Joondalup: Teenager escapes prison after conviction for drug-affected Indian Ocean Drive crash

The aftermath of the crash.
The aftermath of the crash.

A TEENAGE university student cried in Joondalup Magistrates Court on Friday as a jail sentence loomed over him for causing a car crash – the day after a night of taking drugs – that seriously injured a woman near Yanchep last year.

Lachlan Alexander Robert Bassett escaped an immediate jail term but was handed a 12-month term suspended for 15 months, after he pleaded guilty to dangerous driving causing grievous bodily harm under the influence of drugs.

He was banned from driving for two years.

The court heard Bassett, who was 18 at the time, had taken ecstasy and Xanax at Ledge Point the night before the crash, which happened about 3.20pm on Indian Ocean Drive when he was heading back alone to Perth on Saturday, August 26.

He had smoked cannabis the morning before the incident.

The prosecutor said the vehicle Bassett was driving drifted over double white lines and into the path of an oncoming car carrying a man and woman.

The court heard the 47-year-old female passenger suffered chest injuries and serious foot damage requiring multiple surgeries that would keep her off work as a teacher for 12 months.

Bassett, who was also injured in the crash, underwent a drug test that discovered he had 0.18g of MDA, a substance often found in ecstasy in place of the usual MDMA, in his system and cannabis.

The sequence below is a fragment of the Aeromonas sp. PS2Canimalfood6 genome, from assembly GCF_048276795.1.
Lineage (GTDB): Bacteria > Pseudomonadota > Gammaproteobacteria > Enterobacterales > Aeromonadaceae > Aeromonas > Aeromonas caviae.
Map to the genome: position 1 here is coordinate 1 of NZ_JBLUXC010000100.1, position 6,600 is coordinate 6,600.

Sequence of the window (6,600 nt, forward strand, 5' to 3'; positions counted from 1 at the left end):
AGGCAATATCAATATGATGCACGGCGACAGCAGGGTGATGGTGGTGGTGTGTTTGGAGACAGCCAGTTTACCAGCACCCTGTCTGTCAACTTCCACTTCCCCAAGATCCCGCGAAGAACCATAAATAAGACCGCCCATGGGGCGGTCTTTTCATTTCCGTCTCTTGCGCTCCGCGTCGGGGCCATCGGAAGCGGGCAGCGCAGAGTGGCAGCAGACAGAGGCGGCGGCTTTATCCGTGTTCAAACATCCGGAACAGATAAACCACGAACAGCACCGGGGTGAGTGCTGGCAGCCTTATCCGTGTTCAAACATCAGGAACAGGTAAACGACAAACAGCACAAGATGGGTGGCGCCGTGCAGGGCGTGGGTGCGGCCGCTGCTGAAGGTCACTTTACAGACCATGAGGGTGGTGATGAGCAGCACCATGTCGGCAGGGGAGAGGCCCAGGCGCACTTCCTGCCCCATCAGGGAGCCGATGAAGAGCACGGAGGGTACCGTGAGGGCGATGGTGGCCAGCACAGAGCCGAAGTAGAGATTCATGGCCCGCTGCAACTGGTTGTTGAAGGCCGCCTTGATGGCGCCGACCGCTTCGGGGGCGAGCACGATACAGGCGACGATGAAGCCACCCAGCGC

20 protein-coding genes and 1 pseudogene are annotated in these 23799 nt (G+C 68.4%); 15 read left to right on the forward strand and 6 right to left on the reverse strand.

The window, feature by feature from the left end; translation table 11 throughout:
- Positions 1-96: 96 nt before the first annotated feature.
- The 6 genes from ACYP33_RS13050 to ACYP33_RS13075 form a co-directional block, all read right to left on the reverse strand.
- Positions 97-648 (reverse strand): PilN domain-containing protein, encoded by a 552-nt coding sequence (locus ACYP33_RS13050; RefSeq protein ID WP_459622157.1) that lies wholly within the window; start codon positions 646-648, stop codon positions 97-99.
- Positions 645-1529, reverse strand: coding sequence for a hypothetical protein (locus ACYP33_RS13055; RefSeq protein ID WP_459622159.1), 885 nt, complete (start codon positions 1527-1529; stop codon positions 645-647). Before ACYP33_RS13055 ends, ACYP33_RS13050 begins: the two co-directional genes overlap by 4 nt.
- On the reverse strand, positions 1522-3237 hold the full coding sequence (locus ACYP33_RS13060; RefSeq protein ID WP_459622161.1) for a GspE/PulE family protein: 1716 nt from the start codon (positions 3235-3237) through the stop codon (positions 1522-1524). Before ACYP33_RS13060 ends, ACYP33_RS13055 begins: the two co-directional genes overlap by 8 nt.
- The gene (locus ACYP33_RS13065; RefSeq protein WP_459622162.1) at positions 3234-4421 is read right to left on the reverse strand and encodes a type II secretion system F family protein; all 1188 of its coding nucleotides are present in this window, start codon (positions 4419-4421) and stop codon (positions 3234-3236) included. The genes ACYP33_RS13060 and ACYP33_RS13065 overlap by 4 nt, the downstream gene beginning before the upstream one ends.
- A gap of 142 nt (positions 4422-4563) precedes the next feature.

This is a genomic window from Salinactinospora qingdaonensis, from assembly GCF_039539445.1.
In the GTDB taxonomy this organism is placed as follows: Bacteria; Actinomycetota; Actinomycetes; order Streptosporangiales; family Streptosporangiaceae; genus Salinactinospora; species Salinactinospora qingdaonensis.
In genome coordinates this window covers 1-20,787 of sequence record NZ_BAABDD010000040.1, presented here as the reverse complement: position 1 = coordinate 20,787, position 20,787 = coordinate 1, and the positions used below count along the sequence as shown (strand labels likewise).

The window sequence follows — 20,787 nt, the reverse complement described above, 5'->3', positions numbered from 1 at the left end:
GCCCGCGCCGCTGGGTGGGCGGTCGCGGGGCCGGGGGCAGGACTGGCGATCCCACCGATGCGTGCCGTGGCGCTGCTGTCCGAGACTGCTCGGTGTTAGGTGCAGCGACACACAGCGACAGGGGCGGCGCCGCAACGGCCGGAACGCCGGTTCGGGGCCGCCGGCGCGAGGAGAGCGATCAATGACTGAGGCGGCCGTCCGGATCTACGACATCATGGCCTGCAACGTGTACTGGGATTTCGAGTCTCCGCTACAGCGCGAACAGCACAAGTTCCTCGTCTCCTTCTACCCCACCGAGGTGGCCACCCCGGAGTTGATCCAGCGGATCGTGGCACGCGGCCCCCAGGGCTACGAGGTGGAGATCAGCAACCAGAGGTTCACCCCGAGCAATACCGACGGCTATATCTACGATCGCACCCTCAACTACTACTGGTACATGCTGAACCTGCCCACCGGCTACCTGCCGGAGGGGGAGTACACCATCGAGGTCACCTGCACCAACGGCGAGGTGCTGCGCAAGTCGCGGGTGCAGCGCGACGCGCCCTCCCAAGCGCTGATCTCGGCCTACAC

His only explanation was that he must have fallen asleep.

Bassett’s lawyer said his client accepted the after-effects of the drugs had left him unable to have proper control of a vehicle and that he could have caused a death.

But given Bassett was driving without having had much sleep, the lawyer submitted the crash was “probably caused as much by his tiredness as by the substances he had taken.”

Police had stopped him for a random breath test in Lancelin the morning of the day of the crash, which found no alcohol in his system.

He had since taken counselling and ceased all drug use.

The police prosecutor said it would have been a “terrifying experience” for the victims as well as the accused and his family, who were in court.

“He has caused all that himself,” she said.

“No one forced him to take the ecstasy.

“No one forced him to get behind the wheel and drive.

“She’s (the victim) going to have effects of these injuries for life.”

Magistrate Deen Potter acknowledged Bassett’s remorse, but said it was “probably only by virtue of 50-60m” the crash wasn’t directly head-on, which “would have led to fatalities”.

He said Bassett was in the “precise cohort” of young people who get the message regularly “delivered home to them” that they cannot behave in such a way.

“I accept this has been a traumatic experience for you,” he said.

“You and your friends need to sit down and figure out how you’re going to conduct yourselves in the future.”